The exogenous latent factor of motion_sickness has no direct relationship with PIS, and its impact on the PIS is though the mediating factor of physiological impacts. In other words, the latent factor of motion_sickness has a contributory indirect impact on physiological latent factor. As expected, the variables of motion sickness and stomach pain have contributory impacts on this latent factor with almost identical values and signs.


The psychological factor includes feelings such as anger, sadness, and frustration, with all the feelings having contributory impacts on this latent factor. The results of this latent factor indicate that all the feelings have an almost identical and positive impact on the response.


Moving to the dependent latent of this study, PIS, This latent factor's variables are all related to various measurement of PIS. The variables considered for this latent factor include whether an inaccurate PIS increases the perceived waiting time (perceived waiting time, D1), whether higher satisfaction with the rail transport system would be obtained if PIS worked properly even if the rail is delayed (satisfaction, D2), and if a correct performance of PIS increases the quality of the rail transport system (rail transport quality, D3). It should be noted that the correlations between D1, D2, and D3 were considered but they resulted in a decrease of the model fit so we let them be constrained.

The path between other latent factors and this dependent latent factor would highlight if various feelings that the commuters experience have an impact on the perceived rail quality based on the PIS. In other words, it is hypothesized that the commuters who undergo a higher degree of various psychological and physical effects due to delay assign more importance to the PIS.

The exogenous latent factors to the latent factor of PIS are psychological and physiological latent factors, with the higher impact being due to psychological_effects. Both of those factors have contributory effects on the PIS. In other words, commuters who experience a higher degree of various psychological or physiological effects of delay would assign a higher importance to the PIS.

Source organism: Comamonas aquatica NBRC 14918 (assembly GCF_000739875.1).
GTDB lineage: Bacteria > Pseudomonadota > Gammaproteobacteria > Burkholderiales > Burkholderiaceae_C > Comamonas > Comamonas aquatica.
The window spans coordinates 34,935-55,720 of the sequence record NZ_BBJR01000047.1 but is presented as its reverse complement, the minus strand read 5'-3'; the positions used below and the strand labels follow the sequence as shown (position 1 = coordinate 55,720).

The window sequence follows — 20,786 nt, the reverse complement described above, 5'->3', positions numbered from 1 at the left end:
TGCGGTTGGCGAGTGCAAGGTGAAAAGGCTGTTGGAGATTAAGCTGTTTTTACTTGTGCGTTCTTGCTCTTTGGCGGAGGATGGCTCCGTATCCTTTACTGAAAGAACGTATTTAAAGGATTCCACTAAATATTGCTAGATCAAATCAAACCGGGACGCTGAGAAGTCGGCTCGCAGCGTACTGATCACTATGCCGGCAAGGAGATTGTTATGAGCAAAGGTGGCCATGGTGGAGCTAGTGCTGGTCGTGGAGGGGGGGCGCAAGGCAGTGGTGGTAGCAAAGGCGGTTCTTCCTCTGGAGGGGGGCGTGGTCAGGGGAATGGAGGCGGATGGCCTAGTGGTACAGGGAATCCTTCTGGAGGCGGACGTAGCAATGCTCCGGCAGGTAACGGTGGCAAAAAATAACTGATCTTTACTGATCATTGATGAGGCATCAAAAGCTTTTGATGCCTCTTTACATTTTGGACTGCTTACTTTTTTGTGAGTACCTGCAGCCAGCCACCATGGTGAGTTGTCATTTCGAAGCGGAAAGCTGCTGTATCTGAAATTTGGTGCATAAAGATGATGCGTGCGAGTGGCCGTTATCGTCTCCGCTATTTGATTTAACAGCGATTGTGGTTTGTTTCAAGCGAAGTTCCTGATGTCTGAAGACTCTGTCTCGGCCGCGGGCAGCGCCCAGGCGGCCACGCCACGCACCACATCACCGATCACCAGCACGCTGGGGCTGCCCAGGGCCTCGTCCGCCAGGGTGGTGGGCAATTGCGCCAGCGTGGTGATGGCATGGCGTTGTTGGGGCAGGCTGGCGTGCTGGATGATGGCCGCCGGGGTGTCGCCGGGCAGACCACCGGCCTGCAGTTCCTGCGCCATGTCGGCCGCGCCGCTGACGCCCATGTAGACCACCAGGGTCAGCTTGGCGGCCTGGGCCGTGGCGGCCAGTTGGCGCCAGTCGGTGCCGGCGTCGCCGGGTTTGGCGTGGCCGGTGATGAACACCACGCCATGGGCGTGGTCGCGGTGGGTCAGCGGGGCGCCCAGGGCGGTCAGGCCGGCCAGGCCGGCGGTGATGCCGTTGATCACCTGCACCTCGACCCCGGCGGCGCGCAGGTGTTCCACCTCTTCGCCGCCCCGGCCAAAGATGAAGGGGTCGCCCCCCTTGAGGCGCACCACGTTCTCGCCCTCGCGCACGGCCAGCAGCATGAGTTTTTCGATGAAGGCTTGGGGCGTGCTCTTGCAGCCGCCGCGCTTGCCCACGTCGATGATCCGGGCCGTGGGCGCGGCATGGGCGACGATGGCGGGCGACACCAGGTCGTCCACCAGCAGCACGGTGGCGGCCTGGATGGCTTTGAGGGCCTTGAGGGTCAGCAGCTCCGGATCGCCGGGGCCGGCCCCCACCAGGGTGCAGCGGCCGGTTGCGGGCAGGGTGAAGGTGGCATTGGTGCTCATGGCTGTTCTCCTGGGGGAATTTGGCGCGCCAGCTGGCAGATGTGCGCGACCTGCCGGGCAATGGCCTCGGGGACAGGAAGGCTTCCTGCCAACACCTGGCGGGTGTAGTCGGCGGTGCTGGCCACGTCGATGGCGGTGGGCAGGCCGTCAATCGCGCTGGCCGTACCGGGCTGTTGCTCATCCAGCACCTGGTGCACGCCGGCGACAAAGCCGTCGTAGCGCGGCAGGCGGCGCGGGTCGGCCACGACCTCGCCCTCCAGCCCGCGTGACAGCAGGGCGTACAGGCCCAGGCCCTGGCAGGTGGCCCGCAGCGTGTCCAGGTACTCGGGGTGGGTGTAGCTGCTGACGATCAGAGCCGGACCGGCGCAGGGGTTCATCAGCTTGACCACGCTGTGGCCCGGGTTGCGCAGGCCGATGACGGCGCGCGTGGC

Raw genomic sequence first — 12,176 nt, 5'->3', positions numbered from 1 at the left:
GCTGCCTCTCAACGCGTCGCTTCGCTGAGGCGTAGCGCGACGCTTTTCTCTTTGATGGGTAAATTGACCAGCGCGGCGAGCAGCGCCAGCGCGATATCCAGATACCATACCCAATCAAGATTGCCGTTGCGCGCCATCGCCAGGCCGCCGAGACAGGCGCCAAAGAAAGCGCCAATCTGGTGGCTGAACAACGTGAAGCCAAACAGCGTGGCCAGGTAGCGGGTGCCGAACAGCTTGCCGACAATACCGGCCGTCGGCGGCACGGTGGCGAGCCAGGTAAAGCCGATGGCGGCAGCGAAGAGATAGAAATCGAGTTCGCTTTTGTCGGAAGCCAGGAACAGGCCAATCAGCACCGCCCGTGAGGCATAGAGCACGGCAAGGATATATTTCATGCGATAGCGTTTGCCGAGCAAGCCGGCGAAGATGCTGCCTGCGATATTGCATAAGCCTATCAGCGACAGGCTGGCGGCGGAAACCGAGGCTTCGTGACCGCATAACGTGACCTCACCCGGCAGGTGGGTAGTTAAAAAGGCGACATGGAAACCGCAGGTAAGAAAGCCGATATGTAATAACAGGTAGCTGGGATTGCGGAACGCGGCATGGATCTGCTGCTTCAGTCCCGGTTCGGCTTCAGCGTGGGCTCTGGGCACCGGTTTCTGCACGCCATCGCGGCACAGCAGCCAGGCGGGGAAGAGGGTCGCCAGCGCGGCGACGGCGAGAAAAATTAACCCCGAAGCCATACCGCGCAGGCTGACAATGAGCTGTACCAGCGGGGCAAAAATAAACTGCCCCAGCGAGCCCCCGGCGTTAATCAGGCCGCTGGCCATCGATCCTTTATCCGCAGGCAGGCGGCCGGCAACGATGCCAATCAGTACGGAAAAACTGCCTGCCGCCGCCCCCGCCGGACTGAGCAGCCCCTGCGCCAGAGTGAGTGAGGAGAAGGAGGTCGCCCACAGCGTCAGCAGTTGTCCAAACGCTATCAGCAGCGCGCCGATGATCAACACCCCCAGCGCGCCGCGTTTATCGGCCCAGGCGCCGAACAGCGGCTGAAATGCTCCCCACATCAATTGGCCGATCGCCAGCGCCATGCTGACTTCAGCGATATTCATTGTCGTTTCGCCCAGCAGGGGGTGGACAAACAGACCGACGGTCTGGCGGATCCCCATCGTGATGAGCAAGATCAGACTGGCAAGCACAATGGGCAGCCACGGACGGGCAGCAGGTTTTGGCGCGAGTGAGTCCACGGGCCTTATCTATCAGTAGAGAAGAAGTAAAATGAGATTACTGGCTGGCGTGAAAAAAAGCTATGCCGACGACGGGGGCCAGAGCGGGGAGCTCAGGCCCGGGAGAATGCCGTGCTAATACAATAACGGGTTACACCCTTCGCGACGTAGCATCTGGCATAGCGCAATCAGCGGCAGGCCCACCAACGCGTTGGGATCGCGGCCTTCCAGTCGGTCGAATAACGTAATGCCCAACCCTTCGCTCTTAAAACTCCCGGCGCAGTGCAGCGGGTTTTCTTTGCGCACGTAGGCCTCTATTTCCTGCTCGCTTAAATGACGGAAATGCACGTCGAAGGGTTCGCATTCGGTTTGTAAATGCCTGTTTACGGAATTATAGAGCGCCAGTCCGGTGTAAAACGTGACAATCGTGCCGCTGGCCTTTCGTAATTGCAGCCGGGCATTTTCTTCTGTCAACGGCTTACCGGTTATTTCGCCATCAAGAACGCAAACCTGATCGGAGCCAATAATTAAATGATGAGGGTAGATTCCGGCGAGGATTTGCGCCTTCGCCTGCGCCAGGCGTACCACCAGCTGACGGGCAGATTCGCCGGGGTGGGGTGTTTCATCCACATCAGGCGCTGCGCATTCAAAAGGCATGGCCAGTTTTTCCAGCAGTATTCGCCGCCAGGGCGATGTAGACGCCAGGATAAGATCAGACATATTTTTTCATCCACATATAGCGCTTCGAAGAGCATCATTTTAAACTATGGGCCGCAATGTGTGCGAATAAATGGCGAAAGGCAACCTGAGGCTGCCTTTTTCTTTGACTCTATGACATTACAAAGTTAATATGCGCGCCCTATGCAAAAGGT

Transport delay is not just about the valuation of money or time of the commuters, but also concerns the psychology of the commuters. Although delay is inevitable in many public transport systems around the world, policymakers have been doing their best to reduce the negative impact of delay on commuters by informing them about the expected waiting time or providing some forms of reimbursement. Still, many public transport systems have been suffering from extended delays, and at the same time they might provide the passengers with inaccurate expected waiting times.

This study was conducted to fulfill the following objectives: what are the various physical and psychological effects that commuters might experience when waiting for delayed rail transport? And, consequently, what is the relationship between those perceived feelings and assigned importance to the real-time information? The structure of the hypothesis could be checked by implementation of factor and SEM analyses. The SEM as a multivariate statistical analysis has been used to analyze the structural relationship of the attributes of the model. The method has been preferred to some traditional techniques due to estimation depiction of multiple and interrelated dependence of a single model. With this technique, the relationship between explanatory and latent variables and responses would be revealed. The proposed structure was first tested based on Cronbach's alpha and empirical BIC methods. The methods confirm that all the variables, assigned by factor analysis, should be kept in their factors and number of factors to be set as 4, resulting in the lowest BIC measure. After highlighting the number of factors along with the variables, various SEM models with various structures and paths were considered. We implemented various paths for the included factors to highlight the path across the latent factors and other explanatory variables.

Four factors were identified, including two factors related to physiological feelings, a factor related to psychological feelings, and a factor including three attributes related to the quality of PIS, as the response. While stomach pain and feelings of motion sickness due to delay were grouped under “motion_sickness,” five other variables, such as neck pain and headache, were categorized under physiological factor. On the other hand, three variables related to the quality of PIS were grouped under a response factor.